PSCI 309
Problems and Progress in American Democracy Fall 2015 Division II; Cross-listed as LEAD309 / PSCI309
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“I confess,” French aristocrat Alexis de Tocqueville wrote in the introduction to his Democracy in America, “that in America I saw more than America. I sought the image of democracy itself, with its inclinations, its character, its prejudices, and its passions, in order to learn what we have to fear or hope from its progress.” What would Tocqueville see if he returned to America today, almost 200 years later? What types of institutions, dynamics, and processes animate American political life in the twenty-first century? With Tocqueville as a guide to thinking about political ethnography, this course investigates four central elements of political life–religion, education, difference, and crime and punishment–that simultaneously pose problems for and represent sites of progress in American democracy. For each subject, we will ask several key questions. How has that particular aspect of political life changed in the recent past? How might it change in the near future? Does it conform to how American politics is designed to work? To how we want American politics to work? Using a diverse set of readings drawn from empirical political science, contemporary democratic theory, American political thought, historical documents, political punditry (from the left and the right), and current events, our focus, like Tocqueville before us, is on teasing out both the lived experience–the character and challenges–of American democracy and examining any disconnect between that experience and the ideals that undergird it. Among the many specific questions we will consider are whether particular religious traditions might be incompatible with democratic values, the extent to which recent changes in higher education have affected the health of democratic politics, the effects of ideological polarization on democratic discourse, and the place of the jury system in securing democratic justice. Throughout the semester, we will not only approach these questions from the joint perspectives of theory and practice but also seek to enrich our understanding by exploring American democracy as it happens all around us with several exercises in the community at large.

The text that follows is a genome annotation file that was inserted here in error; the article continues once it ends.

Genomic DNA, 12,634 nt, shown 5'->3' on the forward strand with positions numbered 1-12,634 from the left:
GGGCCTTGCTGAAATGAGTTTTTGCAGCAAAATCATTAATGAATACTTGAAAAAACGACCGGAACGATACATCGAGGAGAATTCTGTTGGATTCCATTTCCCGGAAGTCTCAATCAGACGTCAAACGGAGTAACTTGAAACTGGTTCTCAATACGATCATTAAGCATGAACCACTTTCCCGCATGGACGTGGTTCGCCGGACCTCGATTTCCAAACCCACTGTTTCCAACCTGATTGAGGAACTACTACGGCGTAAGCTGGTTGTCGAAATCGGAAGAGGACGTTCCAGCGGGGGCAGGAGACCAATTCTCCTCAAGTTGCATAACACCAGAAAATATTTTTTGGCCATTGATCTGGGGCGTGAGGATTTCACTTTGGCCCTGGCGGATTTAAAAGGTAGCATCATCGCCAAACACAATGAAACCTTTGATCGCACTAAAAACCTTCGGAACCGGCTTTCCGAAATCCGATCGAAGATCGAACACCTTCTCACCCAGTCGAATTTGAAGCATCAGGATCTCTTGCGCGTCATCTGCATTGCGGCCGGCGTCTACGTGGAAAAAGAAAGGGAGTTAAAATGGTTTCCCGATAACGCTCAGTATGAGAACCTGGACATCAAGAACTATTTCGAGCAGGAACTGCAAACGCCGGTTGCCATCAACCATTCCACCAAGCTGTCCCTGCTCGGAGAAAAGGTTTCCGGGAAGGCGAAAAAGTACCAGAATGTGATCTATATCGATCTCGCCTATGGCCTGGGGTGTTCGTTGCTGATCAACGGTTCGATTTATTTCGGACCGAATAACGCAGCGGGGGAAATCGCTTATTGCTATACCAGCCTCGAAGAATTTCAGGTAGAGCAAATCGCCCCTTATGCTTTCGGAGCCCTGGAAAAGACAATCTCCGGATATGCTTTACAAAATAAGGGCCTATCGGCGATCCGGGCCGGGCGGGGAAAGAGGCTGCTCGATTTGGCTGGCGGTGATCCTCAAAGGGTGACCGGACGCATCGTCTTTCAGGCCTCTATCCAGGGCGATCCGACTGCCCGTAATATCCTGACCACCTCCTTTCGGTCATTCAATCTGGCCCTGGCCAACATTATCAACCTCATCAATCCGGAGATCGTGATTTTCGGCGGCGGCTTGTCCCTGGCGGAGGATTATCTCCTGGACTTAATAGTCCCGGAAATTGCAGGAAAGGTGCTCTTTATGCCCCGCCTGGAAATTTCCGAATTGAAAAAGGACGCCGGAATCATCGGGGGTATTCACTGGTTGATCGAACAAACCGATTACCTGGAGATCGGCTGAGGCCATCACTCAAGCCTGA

The Class: Type: discussion
Limit: 19
Expected: 19
Class#: 1739
Requirements/Evaluation: two experiential projects with accompanying write-ups of at least 5 and 7 pages, six 2- to 3-page ethnographic reflections, and class participation
Extra Info: may not be taken on a pass/fail basis
Prerequisites: a previous course in American politics or Political Theory or permission of instructor
Distributions: Division II;
Attributes: EXPE Experiential Education Courses; JLST Interdepartmental Electives; LEAD American Domestic Leadership; LEAD Facets or Domains of Leadership; PSCI American Politics Courses

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